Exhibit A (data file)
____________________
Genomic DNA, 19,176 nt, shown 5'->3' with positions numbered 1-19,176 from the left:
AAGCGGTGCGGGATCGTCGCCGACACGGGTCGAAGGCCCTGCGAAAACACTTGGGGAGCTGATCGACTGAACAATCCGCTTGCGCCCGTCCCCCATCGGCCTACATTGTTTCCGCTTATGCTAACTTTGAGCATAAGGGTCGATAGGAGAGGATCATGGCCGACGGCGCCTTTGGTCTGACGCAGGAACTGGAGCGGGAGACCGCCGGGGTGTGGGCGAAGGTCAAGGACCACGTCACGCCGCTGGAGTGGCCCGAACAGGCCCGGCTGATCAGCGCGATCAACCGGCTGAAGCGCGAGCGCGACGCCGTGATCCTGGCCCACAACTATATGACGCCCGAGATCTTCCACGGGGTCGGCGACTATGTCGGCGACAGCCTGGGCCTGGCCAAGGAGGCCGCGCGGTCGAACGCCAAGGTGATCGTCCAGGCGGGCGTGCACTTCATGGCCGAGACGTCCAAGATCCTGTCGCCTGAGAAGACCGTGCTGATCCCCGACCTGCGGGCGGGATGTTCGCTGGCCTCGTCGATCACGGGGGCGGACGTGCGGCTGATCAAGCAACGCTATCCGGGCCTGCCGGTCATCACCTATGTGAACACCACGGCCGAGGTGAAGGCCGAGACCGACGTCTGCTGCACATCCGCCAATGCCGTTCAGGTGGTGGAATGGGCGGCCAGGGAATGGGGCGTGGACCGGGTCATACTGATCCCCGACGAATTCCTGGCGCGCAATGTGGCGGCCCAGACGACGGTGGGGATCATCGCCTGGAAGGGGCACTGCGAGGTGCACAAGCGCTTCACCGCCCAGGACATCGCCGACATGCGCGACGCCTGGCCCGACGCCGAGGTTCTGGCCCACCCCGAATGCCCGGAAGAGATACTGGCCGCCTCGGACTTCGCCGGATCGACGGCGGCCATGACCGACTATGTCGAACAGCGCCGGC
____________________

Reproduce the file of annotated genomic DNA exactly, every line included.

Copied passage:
Genomic DNA, 19,176 nt, shown 5'->3' with positions numbered 1-19,176 from the left:
AAGCGGTGCGGGATCGTCGCCGACACGGGTCGAAGGCCCTGCGAAAACACTTGGGGAGCTGATCGACTGAACAATCCGCTTGCGCCCGTCCCCCATCGGCCTACATTGTTTCCGCTTATGCTAACTTTGAGCATAAGGGTCGATAGGAGAGGATCATGGCCGACGGCGCCTTTGGTCTGACGCAGGAACTGGAGCGGGAGACCGCCGGGGTGTGGGCGAAGGTCAAGGACCACGTCACGCCGCTGGAGTGGCCCGAACAGGCCCGGCTGATCAGCGCGATCAACCGGCTGAAGCGCGAGCGCGACGCCGTGATCCTGGCCCACAACTATATGACGCCCGAGATCTTCCACGGGGTCGGCGACTATGTCGGCGACAGCCTGGGCCTGGCCAAGGAGGCCGCGCGGTCGAACGCCAAGGTGATCGTCCAGGCGGGCGTGCACTTCATGGCCGAGACGTCCAAGATCCTGTCGCCTGAGAAGACCGTGCTGATCCCCGACCTGCGGGCGGGATGTTCGCTGGCCTCGTCGATCACGGGGGCGGACGTGCGGCTGATCAAGCAACGCTATCCGGGCCTGCCGGTCATCACCTATGTGAACACCACGGCCGAGGTGAAGGCCGAGACCGACGTCTGCTGCACATCCGCCAATGCCGTTCAGGTGGTGGAATGGGCGGCCAGGGAATGGGGCGTGGACCGGGTCATACTGATCCCCGACGAATTCCTGGCGCGCAATGTGGCGGCCCAGACGACGGTGGGGATCATCGCCTGGAAGGGGCACTGCGAGGTGCACAAGCGCTTCACCGCCCAGGACATCGCCGACATGCGCGACGCCTGGCCCGACGCCGAGGTTCTGGCCCACCCCGAATGCCCGGAAGAGATACTGGCCGCCTCGGACTTCGCCGGATCGACGGCGGCCATGACCGACTATGTCGAACAGCGCCGGC